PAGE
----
Did you know one in five women gain an average of 10kg within the first year of marriage? Here’s how to stay in shape post “I do”.
Falling in love definitely has its amazing points, but meeting that special someone can also affect your physical and emotional health. Caitlin Reid, dietitian and author of “Health & the City”, shows how you can manage your love life and your waistline at the same time!
If you have a date this Valentine’s Day then chances are you’ll eat less than usual, that’s because we suppress our food intake when we eat with unfamiliar people in situations where self-awareness is high1. We’re also more likely to choose neat and easy to eat foods, steering clear of pungent foods and foods causing bad breath2!
However, if you start seeing your new beau more often, you’ll soon be letting down your hair, with mealtimes becoming more relaxed and enjoyable, as well as longer and with more wine! Eating then becomes like shopping – the longer you shop for, the more you purchase, and the longer you sit at the dinner table the more you’ll eat and drink!3 This does anything but promote a healthy waistline, particularly when we’re eating rich foods and drinking delicious wine.
Preferred food choices between opposite sexes are exactly that – opposite. While men appear to prefer a higher fat, higher sugar style of eating, females lean towards healthier food choices. Come the time we move in with our partners though, a compromise on eating habits has to be made and unfortunately for females, we don’t usually fair too well.
A survey carried out by the University of Newcastle found that women eat more unhealthy foods and tend to put on weight when they move in with a male partner, while males tend to develop healthier diets when they start living with a female partner and her influence has a long-term positive impact.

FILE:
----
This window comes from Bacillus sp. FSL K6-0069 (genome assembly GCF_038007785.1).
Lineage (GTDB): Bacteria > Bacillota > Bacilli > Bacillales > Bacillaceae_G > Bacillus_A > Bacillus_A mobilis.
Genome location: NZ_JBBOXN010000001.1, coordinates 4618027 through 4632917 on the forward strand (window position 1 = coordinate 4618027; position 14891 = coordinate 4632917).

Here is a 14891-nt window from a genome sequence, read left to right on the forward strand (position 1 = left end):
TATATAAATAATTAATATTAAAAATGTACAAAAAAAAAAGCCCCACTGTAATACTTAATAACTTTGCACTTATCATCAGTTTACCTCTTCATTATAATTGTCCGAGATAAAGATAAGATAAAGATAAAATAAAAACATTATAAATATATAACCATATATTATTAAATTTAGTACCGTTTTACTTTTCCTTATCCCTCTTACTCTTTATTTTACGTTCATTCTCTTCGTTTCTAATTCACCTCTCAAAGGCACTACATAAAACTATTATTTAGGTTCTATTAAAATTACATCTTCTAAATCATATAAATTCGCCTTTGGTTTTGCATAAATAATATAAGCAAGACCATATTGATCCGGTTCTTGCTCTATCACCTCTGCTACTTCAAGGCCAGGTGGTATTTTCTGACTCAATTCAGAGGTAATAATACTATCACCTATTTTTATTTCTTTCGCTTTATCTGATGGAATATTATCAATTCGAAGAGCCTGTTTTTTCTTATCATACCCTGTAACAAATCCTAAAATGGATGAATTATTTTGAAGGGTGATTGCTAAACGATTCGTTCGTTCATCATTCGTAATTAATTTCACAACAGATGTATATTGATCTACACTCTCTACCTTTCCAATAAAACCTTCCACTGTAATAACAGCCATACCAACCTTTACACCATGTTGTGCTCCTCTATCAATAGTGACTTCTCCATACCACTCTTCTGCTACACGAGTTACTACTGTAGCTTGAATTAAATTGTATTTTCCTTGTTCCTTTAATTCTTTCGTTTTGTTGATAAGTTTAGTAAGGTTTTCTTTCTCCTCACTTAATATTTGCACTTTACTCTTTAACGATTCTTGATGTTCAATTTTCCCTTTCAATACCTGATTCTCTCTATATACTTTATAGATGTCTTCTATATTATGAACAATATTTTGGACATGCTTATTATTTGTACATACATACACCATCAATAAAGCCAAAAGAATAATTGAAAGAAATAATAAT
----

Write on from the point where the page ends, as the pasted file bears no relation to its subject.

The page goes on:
With the honeymoon period gone and a ring tightly fixed on your finger, if you’re like most women you’ll be willing to exercise regularly and eat healthily in order to look fabulous on your wedding day. But when the wedding is over, it’s not uncommon for this healthy enthusiasm to soon melt away into a life of contentment and comfort food. Many of us females become relaxed around our husbands and begin to think we no long need to impress. Unfortunately, this soon sees one in five women gains an average of 10kg within the first year after her wedding!!!
It doesn’t have to end this way though – you and your partner can have a positive influence on each other’s health too. Follow things tips for remaining healthy in your relationship:
· Maintain your active lifestyle: Keep going to your gym sessions or playing your weekend netball games. If you look and feel fit your love life will be sure to benefit.
· Exercise together: A workout buddy is the best form of motivation, and so buddy up with your partner. A couple that plays together, stays together.
· Eat the foods you love: Too many of us get into the habit of eating the foods our partner likes even when we might not terribly enjoy them or know that they’re not the best for our health. If this happens, try to also cook the foods you enjoy. It’s all about compromise.
· Get your partner to support you: If you suspect your partner is sabotaging your best efforts on living a healthy lifestyle, talk to them and tell them how much you need their support. Get them to become your cheerleader – encouraging you every step of the way.
· Eat female-sized portions: Avoid falling into the trap of eating the same portions as your partner. Instead limit your portion sizes to those that are female friendly. Eat off a smaller plate if you have to.
· Don’t eat your way through the weekend: While romantic dinners, bottles of wine and takeaway meals may sound inviting, overindulgence isn’t the best for your health. Save them for special occasions instead of weekly events.
· Avoid comfort eating: Instead of heading for the chocolate or ice cream when you have a fight, use exercise or yoga as your stress release.
Caitlin Reid is author of “Health & The City” (Longueville media) $22.95.www.healthandthecity.com.au